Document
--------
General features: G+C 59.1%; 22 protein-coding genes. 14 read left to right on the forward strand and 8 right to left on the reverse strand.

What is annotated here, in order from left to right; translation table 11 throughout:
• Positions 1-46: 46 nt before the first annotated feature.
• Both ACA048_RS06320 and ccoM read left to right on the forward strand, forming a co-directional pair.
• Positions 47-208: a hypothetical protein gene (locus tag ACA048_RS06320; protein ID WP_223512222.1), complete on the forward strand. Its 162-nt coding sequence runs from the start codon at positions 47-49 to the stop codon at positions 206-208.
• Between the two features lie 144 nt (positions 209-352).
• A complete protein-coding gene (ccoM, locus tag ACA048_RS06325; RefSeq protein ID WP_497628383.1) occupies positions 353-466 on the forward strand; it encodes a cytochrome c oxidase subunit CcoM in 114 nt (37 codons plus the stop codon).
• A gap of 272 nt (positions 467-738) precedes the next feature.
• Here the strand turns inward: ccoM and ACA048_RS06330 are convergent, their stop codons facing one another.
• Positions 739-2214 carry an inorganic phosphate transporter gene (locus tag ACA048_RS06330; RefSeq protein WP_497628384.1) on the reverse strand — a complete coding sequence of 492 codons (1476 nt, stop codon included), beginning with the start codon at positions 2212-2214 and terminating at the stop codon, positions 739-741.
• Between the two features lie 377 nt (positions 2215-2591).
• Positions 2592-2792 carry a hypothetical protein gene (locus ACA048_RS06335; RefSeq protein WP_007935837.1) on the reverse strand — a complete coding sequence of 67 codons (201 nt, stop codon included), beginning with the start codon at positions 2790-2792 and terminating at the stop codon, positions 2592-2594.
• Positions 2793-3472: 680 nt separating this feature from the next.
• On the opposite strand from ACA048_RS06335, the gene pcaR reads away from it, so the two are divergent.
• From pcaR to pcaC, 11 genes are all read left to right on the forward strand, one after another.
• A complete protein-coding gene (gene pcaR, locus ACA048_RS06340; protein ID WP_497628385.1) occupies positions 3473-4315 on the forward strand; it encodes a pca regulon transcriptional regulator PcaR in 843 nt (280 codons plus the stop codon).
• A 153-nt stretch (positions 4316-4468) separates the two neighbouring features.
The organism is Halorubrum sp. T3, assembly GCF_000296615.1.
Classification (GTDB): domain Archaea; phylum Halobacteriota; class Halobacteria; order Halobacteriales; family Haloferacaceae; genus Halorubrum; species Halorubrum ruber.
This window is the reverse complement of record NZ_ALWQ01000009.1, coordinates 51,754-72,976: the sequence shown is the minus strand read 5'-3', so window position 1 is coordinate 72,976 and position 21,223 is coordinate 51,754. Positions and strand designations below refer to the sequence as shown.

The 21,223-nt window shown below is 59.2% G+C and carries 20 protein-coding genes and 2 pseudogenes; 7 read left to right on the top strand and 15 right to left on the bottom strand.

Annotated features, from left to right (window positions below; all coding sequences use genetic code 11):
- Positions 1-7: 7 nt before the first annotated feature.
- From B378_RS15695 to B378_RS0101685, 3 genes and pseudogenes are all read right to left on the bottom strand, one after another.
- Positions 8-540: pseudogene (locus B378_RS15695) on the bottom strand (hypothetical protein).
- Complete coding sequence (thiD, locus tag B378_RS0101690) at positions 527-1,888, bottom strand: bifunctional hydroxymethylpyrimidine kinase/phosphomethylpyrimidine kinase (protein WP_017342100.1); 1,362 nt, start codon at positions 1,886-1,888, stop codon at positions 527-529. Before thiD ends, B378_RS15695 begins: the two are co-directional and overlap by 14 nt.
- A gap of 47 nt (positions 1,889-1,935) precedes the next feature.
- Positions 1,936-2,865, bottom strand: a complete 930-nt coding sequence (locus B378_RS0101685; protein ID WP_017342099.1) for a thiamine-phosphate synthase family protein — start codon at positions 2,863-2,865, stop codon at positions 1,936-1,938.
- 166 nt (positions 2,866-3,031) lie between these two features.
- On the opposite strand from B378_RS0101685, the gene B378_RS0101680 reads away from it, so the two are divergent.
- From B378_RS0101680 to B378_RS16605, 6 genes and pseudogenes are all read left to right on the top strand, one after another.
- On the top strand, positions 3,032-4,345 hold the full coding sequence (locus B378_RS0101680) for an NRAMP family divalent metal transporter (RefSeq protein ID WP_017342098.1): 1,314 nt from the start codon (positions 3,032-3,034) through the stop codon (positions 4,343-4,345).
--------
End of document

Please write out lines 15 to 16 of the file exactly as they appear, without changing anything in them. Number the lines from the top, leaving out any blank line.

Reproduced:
• From pcaR to pcaC, 11 genes are all read left to right on the forward strand, one after another.
• A complete protein-coding gene (gene pcaR, locus ACA048_RS06340; protein ID WP_497628385.1) occupies positions 3473-4315 on the forward strand; it encodes a pca regulon transcriptional regulator PcaR in 843 nt (280 codons plus the stop codon).